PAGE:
Volunteering is an important and essential contribution from all members of society to help others, ourselves and to keep life running smoothly. But it’s possible to overextend yourself and experience burnout. A organisation such as Dreams to Reality, of all places, needs to understand the importance of taking care of their volunteers, which is why we do the following to ensure that volunteers remain happy:
Many of us at some point have worked in the temp world. A common experience is to be sent to an office to work only to find that the office is unprepared. So you sit around trying to look busy when really you are twiddling your thumbs. Don’t let this happen to your volunteers. The temp worker, after all, needs the money and will likely put up with this, but your applicants will see you as disorganized and inconsiderate. Don’t bring a anybody in until you have everything worked out, from the job description to a place to work with proper equipment, to something to do immediately.
Make volunteers feel welcomed
Act as though your volunteer is a guest in your home. Show them around. Introduce them to your staff and others in the program, have your executive director drop by and say hello and thanks. Don’t let them feel uncomfortable for a minute. Show that your organization is warm, friendly, helpful, and happy to see your them.
Provide good training
Even if the task assigned is a simple one, take the time to explain it, demonstrate it, and mentor the volunteer through the first few hours. Provide a buddy, another person in your program who is experienced, to help the new one.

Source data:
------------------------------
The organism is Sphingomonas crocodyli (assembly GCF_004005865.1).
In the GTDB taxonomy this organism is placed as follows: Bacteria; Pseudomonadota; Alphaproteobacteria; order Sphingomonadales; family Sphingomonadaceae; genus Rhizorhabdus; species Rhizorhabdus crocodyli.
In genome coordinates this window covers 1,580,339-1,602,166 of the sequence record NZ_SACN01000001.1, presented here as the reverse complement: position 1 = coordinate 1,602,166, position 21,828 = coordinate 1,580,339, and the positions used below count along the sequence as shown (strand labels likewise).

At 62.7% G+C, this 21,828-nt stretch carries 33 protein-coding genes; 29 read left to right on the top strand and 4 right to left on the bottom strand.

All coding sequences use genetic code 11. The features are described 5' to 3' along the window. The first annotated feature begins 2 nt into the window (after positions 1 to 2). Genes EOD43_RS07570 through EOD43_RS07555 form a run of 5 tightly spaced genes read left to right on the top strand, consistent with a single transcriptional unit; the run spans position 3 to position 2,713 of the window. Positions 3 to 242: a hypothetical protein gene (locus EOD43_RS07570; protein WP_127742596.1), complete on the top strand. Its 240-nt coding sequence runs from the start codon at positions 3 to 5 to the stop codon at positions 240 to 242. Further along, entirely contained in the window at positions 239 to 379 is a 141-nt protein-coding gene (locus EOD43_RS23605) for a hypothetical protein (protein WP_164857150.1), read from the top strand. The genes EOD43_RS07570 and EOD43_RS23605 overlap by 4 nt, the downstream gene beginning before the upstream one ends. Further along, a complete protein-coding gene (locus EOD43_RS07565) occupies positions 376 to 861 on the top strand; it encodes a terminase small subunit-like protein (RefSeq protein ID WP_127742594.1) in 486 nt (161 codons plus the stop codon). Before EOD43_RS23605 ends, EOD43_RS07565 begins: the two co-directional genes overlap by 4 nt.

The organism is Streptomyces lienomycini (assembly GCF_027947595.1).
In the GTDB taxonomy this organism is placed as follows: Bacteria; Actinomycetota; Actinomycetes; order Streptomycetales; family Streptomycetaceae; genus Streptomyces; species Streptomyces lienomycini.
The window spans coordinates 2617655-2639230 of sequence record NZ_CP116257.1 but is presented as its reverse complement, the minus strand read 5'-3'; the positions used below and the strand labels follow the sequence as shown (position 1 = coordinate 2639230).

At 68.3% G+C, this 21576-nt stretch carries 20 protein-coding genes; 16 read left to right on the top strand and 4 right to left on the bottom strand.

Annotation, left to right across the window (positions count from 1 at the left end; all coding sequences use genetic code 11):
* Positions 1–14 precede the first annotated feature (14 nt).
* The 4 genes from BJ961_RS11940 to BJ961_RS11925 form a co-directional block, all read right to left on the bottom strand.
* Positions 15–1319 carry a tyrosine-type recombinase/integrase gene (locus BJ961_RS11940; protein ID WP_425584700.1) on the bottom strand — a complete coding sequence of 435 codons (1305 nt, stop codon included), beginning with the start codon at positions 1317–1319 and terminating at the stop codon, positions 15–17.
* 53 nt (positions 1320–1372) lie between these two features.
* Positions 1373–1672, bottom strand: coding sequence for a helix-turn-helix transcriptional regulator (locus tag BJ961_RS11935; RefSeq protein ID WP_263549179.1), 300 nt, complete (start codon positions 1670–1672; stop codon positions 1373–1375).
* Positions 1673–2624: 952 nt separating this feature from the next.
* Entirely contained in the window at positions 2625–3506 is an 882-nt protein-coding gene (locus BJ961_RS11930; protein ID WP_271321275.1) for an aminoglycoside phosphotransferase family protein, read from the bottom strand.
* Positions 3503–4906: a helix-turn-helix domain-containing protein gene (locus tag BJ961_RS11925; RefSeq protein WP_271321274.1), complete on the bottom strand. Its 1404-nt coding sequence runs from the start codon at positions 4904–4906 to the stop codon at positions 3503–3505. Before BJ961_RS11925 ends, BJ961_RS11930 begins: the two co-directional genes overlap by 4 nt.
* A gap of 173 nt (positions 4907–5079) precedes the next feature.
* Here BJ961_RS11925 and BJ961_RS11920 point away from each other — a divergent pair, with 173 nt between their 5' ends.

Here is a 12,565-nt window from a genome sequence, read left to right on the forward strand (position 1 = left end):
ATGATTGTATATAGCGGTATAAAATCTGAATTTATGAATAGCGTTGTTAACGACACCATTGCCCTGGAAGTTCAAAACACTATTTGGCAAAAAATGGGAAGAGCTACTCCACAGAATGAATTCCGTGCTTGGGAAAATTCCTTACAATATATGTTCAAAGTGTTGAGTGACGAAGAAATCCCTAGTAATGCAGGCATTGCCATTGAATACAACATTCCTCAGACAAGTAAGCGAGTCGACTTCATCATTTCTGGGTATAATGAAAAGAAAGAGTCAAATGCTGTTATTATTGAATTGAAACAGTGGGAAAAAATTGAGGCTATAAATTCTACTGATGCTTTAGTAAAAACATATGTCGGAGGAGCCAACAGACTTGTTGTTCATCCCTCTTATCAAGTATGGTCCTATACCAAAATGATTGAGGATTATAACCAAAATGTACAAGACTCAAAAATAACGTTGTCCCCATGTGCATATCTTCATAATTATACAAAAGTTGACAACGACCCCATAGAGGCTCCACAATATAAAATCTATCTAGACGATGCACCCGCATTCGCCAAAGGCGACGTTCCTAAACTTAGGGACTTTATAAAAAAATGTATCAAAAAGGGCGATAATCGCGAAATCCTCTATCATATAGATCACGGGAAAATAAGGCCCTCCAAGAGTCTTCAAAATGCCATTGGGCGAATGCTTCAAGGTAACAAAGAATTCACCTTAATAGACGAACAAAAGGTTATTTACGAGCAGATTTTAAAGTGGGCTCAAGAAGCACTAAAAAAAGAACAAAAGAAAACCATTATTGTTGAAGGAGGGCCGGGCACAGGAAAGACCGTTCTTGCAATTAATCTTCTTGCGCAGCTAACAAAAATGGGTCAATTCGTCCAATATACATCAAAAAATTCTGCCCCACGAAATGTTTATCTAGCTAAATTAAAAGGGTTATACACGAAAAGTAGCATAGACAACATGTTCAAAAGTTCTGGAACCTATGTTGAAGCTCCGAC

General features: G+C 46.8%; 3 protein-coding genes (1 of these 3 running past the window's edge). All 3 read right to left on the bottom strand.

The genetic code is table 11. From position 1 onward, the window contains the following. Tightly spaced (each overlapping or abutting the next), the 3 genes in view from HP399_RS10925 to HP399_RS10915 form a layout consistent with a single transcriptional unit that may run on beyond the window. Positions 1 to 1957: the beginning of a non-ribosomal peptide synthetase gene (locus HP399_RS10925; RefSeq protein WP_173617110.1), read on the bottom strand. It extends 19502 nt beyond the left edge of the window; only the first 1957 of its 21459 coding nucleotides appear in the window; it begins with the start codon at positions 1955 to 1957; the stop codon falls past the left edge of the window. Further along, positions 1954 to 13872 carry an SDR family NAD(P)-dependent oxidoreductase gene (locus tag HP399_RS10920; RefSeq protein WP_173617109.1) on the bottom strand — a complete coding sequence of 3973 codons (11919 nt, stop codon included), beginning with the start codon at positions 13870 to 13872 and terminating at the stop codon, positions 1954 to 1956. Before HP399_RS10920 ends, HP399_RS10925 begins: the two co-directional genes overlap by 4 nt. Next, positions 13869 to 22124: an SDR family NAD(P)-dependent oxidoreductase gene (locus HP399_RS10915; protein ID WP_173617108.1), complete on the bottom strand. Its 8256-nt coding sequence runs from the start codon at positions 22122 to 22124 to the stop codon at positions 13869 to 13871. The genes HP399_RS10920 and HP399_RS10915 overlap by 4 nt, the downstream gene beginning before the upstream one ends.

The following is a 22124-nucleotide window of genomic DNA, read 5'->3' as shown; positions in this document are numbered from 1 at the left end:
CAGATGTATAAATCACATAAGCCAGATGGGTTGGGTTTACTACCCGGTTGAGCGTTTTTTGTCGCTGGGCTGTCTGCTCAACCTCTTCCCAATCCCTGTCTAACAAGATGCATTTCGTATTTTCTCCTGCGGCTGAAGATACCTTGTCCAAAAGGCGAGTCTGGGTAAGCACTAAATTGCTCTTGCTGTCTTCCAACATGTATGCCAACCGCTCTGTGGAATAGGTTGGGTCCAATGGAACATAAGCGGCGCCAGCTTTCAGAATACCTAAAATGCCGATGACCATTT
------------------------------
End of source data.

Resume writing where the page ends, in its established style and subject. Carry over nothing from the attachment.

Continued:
When training a group of volunteers, be sure to use adult learning techniques such as group involvement. Volunteers don’t want to be lectured to. They want to participate in the training. Include in your training clear expectations for them. Let them know what the job entails and the quality measures that you will use to evaluate their work.
Provide jobs of interest
Most people are willing to roll their sleeves up and do physical labor as long as it is meaningful. But grunt work is out. Do not use volunteers to do the tasks your staff doesn’t want to do. Envelope licking, wheelchair pushing, and mindless filing do not appeal to modern volunteers. Think of them as extra staff who are capable of performing complex tasks that take advantage of their experience and skills. Provide leadership opportunities to those who are willing and have the time to shoulder more responsibility.
Set work times
Everyone is busier than ever, and many volunteers may only have time for short term assignments. Project-oriented, rather than ongoing, assignments seem to work particularly well. Decide how much time your job will need and include that when you publicize your volunteer position.
Will it take 6 hours a week that can be done over three days? Does it need to be done on a weekend? Do you need your volunteer for the summer, for a season? Does the volunteer need to be available from 2 to 4 p.m. during the week?
Provide lots of options so that you can appeal to a busy soccer mom as well as the retiree who has more time.
They want to be appreciated
Tell your volunteers frequently that they are doing a good job. Although you will want to come up with some creative ways of formally saying thanks, don’t overlook the power of a simple gesture such as taking them to lunch, providing a small gift, or sending a thank you card to their home.
Regular communication is motivating for volunteers, while the lack of it is one of the chief reasons people become dissatisfied. It’s good to have a particular person look after them. If your organization does not have a program coordinator, be sure to assign someone to be the point person for your program participants.
Be ready to listen to volunteers and respond to concerns immediately. Telephone them, have meetings, invite them to stop by your office, send info via social media, or email them regular updates or a newsletter.